Two White House aides reportedly were sources for a top House Republican who said earlier this month that Trump transition team members were incidentally caught up in surveillance conducted on foreign targets after the presidential election.
It had previously been unclear who showed embattled House Intelligence Committee Chairman Devin Nunes the documents; though it previously emerged Nunes viewed the files on White House grounds.
But on Thursday, “several” current officials identified the sources to The New York Times as Ezra Cohen-Warnick, the senior director for intelligence at the National Security Council, and Michael Ellis, an attorney at the White House Counsel’s Office who previously worked for the House Intelligence Committee.
Earlier this month, after President Trump tweeted that former President Barack Obama had “wiretapped” him, Ellis began viewing classified reports that showed “intercepted communications of foreign officials,” The Times reported. The reports mainly focused on foreign officials “talking about how they were trying to develop contacts within Mr. Trump’s family and inner circle,” according to The Times.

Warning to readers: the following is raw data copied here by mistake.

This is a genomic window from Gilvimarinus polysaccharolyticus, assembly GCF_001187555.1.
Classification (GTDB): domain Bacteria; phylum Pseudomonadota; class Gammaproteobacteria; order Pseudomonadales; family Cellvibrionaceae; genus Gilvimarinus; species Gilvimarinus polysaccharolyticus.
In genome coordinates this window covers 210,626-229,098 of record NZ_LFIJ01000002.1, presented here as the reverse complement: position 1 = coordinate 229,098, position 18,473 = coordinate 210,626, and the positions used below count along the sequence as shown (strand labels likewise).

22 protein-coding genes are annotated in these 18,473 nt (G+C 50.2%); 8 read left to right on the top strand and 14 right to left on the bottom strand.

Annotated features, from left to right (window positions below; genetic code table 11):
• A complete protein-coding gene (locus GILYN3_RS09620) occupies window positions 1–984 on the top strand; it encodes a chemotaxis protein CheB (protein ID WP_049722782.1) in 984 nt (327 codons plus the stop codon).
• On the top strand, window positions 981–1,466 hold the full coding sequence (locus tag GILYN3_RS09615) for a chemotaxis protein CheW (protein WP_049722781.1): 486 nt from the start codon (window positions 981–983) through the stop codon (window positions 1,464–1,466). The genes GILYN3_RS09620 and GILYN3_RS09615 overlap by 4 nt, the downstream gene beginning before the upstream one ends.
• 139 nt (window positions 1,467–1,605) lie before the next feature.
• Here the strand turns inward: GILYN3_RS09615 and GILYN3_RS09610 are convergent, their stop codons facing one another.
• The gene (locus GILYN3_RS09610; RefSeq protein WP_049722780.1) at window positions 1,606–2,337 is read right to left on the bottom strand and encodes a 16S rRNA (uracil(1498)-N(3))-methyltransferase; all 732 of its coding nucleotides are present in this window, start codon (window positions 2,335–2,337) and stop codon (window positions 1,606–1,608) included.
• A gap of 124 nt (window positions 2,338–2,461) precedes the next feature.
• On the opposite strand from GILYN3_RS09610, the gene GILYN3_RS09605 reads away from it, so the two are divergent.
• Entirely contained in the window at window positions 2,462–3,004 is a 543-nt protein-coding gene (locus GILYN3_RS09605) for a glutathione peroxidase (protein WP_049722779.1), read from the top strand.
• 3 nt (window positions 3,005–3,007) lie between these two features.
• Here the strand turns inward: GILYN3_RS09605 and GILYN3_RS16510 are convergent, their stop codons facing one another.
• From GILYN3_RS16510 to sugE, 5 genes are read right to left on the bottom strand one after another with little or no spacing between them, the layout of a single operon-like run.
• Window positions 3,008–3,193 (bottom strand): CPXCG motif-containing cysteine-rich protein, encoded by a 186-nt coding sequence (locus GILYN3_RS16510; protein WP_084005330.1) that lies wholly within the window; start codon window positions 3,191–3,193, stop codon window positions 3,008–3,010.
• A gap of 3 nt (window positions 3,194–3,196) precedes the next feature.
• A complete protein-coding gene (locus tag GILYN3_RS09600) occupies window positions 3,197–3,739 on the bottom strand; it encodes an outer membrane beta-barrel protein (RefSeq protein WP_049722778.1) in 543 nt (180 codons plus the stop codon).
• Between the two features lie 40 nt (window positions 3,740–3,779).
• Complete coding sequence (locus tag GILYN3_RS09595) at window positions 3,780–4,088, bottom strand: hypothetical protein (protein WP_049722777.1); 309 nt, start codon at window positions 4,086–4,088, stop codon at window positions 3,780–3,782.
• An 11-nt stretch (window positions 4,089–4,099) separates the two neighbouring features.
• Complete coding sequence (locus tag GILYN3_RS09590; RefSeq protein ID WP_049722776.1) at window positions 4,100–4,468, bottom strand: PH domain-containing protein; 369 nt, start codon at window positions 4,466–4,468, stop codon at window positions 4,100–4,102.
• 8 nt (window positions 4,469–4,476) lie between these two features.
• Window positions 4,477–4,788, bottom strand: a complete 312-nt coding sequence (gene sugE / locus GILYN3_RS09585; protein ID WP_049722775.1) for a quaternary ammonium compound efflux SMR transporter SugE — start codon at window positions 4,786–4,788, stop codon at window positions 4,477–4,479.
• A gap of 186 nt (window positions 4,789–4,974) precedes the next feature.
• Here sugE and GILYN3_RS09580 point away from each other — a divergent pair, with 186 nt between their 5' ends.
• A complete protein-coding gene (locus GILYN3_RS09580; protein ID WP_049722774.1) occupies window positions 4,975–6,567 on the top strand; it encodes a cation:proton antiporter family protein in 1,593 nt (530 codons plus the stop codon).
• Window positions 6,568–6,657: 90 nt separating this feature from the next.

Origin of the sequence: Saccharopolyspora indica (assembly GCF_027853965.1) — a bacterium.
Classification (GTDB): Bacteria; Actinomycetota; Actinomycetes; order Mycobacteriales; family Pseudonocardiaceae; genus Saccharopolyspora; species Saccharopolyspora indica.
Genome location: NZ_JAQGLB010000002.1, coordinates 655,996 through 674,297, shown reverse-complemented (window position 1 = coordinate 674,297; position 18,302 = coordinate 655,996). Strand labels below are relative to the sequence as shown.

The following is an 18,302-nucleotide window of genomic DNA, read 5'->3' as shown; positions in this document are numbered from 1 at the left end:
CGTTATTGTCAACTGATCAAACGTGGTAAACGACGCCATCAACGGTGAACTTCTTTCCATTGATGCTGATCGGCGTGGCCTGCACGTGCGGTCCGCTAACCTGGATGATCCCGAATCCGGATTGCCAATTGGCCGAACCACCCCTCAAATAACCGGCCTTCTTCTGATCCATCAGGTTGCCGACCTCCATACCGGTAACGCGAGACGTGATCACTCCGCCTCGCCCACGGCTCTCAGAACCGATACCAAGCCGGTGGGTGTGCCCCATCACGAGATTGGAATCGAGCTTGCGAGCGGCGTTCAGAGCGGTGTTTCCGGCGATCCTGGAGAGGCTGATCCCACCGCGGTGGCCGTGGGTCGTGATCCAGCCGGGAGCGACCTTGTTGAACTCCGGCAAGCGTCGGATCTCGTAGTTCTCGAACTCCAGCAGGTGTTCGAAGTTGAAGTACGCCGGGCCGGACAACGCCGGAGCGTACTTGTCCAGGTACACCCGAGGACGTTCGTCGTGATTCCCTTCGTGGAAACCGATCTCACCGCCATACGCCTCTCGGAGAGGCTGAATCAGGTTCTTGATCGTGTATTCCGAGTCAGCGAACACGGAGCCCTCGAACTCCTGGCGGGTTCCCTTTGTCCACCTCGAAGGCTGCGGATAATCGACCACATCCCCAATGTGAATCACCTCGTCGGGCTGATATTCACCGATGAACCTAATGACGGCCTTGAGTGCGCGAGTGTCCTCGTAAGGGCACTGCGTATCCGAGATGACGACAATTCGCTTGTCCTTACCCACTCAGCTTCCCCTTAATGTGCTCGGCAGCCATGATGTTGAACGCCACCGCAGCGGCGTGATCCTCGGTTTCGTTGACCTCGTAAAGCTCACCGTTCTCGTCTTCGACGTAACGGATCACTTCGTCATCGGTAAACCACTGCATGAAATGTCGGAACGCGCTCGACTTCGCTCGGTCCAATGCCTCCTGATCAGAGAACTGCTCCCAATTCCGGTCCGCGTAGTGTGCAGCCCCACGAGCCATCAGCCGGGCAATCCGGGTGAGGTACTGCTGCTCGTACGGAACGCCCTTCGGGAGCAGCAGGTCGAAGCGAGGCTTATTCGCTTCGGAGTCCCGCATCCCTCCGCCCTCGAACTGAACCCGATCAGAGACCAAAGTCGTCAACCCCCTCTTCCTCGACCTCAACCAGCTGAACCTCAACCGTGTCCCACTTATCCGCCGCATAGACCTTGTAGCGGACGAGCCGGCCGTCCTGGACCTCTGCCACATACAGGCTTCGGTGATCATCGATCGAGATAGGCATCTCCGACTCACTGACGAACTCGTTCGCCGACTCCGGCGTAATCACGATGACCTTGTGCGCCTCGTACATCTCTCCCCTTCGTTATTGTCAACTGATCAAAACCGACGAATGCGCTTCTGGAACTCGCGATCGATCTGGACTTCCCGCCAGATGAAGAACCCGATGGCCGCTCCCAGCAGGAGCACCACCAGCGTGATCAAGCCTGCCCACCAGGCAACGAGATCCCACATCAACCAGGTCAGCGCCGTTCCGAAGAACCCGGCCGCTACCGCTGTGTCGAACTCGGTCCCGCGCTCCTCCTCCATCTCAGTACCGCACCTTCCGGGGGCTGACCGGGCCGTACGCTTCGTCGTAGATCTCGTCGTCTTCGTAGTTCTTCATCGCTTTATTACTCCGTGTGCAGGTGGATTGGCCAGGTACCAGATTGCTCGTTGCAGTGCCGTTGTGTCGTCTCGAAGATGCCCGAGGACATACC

Nunes shocked many observers with his revelation that Trump team members had been “unmasked” and had their identities widely disseminated throughout the government. Sources told The Times that Nunes’ characterization of the reports as having nothing to do with Russia appeared to be correct.
After his shocking news conference, Nunes, in a move panned by many Democrats, went to the White House to inform Trump of what he had found. Other members of the House Intelligence Committee say they have not seen the documents, though Nunes has said he is trying to get members access to them.
Nunes has said the intelligence collection appeared to have been done lawfully, and the intercepts of Trump team members were only collected incidentally. However, Nunes raised questions over the apparent unmasking of multiple officials and the extensive dissemination of the information — ostensibly to be used against Trump.
Though The Times report doesn’t dispute any essential facts of what Nunes said, it’s likely to embolden detractors who already say Nunes is too close to the White House and Trump – on whose transition team Nunes served.
Democrats want Nunes to recuse himself from the Russia probe. Nunes has resisted, defending his actions.